The Summer season typically draws us towards hot spots, locales with beaches, boardwalks, cool drinks, and fireworks, if you’re lucky. This year, the term “hot spots” likely conjures a different vision thanks to the pandemic – perhaps making us ponder our typical Summer destinations.
There are “hot spots” of an entirely different nature, however, in the areas of medicinal cannabis and therapeutic development. Solubility, stability, dose release, and bioavailability are a few major focal points of ongoing investigations. Progress in these areas is essential for establishing viable drug formulations, and the vitality of cannabis medicines moving forward.
Cannabinoid and Terpene Solubility and Stability
Cannabis production and testing have come a long way. More complete understanding of genetic, cultivation, extraction, and testing parameters have helped establish standard protocols and testing platforms. Innovations in the field, as well efforts of validation authorities, have played prominent roles in the evolution of production and testing standardization.
Despite these efforts on the raw materials front, inherent chemical and physical qualities of cannabis compounds have made bioactive formulation challenging. Products such as infused oils, tinctures, and gummy edibles benefit from the use of hydrophobic, aliphatic, or solubilizing matrices. However, these can suffer similar challenges as alternative cannabis products - edibles, topicals, infused beverages - with regard to inconsistencies in stability and shelf life.
Recent studies have looked at properties of purified cannabinoids and terpenes, and have identified differences in stability compared with full-spectrum cannabis extracts. One such recent study identified distinct qualities of purified CBD, namely thermolabile, photolytic, and oxidative properties, which were not fully realized in previous investigations centered on plant extracts. Some of these same qualities are known to challenge purified terpenes as well.
The temperature, oxidative conditions, photosensitivity, and favorable solvent conditions are all critical parameters in the development of purified CBD, THC, and other cannabinoids and terpenes as drug formulations. A growing number of investigations are examining these properties and others, to better understand the ideal conditions to support compound stability.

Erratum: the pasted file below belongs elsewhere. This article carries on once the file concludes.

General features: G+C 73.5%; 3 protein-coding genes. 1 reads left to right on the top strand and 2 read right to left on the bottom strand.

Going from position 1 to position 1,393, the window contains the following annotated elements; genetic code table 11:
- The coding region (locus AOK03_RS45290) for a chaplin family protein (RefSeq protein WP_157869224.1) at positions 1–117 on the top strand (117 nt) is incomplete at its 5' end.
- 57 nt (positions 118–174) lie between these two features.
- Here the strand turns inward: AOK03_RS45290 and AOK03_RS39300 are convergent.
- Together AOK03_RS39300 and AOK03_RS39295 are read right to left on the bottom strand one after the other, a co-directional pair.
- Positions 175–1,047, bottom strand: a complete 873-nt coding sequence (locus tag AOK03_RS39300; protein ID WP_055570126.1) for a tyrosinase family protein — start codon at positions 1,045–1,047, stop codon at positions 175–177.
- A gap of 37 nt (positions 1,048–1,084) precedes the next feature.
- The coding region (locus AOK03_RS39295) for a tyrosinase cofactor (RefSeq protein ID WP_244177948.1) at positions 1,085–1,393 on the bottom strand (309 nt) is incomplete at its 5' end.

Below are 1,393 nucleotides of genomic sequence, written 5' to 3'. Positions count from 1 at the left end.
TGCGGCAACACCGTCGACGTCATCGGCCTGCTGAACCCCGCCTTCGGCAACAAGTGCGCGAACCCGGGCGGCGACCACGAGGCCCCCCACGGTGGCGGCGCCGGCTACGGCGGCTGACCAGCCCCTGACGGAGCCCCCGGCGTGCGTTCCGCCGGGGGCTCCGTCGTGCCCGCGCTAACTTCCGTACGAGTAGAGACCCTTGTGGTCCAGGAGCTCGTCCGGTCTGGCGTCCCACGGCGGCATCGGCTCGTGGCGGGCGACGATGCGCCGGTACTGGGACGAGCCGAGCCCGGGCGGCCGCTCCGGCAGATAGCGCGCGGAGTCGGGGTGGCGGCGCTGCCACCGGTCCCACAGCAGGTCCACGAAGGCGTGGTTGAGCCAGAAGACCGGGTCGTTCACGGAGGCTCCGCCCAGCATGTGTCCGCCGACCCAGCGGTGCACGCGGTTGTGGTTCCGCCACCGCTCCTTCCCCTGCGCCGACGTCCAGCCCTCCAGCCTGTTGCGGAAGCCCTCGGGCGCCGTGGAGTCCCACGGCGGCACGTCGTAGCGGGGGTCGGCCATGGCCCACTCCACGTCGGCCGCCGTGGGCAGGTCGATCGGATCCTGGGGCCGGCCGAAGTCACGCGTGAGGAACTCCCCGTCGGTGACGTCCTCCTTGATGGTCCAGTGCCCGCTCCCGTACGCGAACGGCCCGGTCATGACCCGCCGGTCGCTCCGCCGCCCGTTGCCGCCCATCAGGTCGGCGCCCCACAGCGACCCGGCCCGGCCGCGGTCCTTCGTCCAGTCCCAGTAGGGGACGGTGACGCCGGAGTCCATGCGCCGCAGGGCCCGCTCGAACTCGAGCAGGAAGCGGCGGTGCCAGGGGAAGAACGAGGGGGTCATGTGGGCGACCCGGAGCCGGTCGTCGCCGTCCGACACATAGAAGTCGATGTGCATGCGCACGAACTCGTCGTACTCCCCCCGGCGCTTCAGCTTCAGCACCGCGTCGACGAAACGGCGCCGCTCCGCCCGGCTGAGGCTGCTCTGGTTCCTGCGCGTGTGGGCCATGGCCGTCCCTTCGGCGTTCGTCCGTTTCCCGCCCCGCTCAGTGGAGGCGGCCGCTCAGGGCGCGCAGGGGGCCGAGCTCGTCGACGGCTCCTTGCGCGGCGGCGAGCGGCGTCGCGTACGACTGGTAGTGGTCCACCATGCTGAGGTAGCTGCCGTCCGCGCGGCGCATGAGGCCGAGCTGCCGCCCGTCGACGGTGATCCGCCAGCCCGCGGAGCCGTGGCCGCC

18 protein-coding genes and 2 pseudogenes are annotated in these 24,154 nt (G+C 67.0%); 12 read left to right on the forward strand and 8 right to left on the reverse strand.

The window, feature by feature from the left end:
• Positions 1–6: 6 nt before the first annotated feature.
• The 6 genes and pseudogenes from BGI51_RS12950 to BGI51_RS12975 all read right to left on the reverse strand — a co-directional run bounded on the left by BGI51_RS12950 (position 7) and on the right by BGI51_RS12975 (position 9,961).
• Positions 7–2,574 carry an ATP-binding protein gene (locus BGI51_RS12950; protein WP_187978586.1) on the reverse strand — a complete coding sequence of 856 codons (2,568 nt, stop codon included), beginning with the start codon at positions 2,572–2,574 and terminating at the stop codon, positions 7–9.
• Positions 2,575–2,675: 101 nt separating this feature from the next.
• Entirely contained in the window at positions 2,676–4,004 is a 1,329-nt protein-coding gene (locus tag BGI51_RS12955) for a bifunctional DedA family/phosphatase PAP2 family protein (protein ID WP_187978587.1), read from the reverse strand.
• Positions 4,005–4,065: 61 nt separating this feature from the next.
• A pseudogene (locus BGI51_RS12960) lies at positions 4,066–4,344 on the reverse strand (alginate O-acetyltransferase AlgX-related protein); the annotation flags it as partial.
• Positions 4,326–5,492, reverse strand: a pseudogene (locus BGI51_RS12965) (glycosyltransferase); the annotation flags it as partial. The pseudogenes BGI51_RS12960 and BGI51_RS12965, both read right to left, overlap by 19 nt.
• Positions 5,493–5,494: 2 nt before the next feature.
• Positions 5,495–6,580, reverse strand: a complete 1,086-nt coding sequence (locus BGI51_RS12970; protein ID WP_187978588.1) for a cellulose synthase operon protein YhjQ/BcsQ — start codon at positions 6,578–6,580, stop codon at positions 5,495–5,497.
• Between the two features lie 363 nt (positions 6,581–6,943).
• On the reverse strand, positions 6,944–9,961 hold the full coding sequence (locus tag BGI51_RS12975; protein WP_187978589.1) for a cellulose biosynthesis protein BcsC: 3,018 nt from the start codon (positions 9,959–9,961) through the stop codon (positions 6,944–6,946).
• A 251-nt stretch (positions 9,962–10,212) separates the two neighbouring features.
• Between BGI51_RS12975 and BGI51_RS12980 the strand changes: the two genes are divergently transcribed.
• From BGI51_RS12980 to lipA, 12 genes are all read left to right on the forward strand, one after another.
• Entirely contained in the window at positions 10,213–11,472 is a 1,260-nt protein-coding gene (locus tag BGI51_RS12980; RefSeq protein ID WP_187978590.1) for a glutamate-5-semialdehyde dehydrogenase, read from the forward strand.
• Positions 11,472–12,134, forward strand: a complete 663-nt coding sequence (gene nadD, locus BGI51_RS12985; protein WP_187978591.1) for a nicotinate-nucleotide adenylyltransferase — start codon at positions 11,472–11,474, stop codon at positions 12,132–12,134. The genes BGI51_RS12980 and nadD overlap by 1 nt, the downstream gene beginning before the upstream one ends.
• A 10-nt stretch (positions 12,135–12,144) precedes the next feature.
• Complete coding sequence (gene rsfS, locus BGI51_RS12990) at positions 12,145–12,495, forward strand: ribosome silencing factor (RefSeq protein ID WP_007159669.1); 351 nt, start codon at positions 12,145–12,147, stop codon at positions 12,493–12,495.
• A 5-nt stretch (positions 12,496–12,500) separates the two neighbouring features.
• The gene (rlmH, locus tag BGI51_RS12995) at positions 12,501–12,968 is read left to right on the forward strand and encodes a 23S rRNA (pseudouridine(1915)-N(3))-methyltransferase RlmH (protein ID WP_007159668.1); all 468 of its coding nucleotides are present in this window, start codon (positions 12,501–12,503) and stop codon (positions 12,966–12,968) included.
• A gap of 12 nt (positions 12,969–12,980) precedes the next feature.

Dose Release and Bioavailability
Generally speaking, the bioavailability of medicinal cannabis formulations is a challenge. Traditional routes of entry through inhalation and vaporization can be very effective, although questions linger regarding the state of cannabis compounds, and potential toxins, following heating and aerosolization. Ingestion presents questions regarding the state of compounds upon exposure to the GI tract, and effective dosages surviving and available for absorption.
Much research is underway to determine the most effective mechanisms for absorption, distribution, and overall efficacy of potential cannabis therapeutics. Colloidal preparations of cannabis compounds are being pursued in order to assist solubilization and absorption via sublingual routes. Colloidal compounds have both water soluble and insoluble interfaces, forming a shield around hydrophobic cannabinoids and facilitating solubility. Nanoemulsion techniques are being investigated to assist solubilization, stability, and absorption at multiple sites including the digestive route. These colloidal materials take advantage of their submicron size to enhance solubility and assist drug delivery. Nano-encapsulation approaches, on the nanometer scale thanks to ultrasonic technologies, are driving the availability of cannabis compounds delivered by a wide variety of vehicles -- topicals, beverages, edibles, and others.
In the realm of topical absorption, skin patches have proven effective, although challenges include the rate and the duration of delivery into the body. Recent research has discovered the utility of nanoscale droplet technology loaded with cannabinoids. These “nanodepots’ support the controlled release of cannabinoids when delivered subcutaneously under the skin. A major advantage of the approach is long-lasting therapeutic delivery, with a much tighter grip on actual dosage and the rate of therapeutic activity. Another advantage is the ability to load different cannabinoids including full-spectrum preparations, for enhanced therapeutic effect.
Much work is needed to streamline cannabis drug development and evaluation. It’s been stated before -- if cannabis is to be considered medicine it will need to be tested like medicine. This includes rigorous analysis of stability, delivery, bioavailability, absorption, therapeutic effect, and of course toxicity. Despite the challenges, modern research is bringing the next phase of medicinal cannabis closer to reality.
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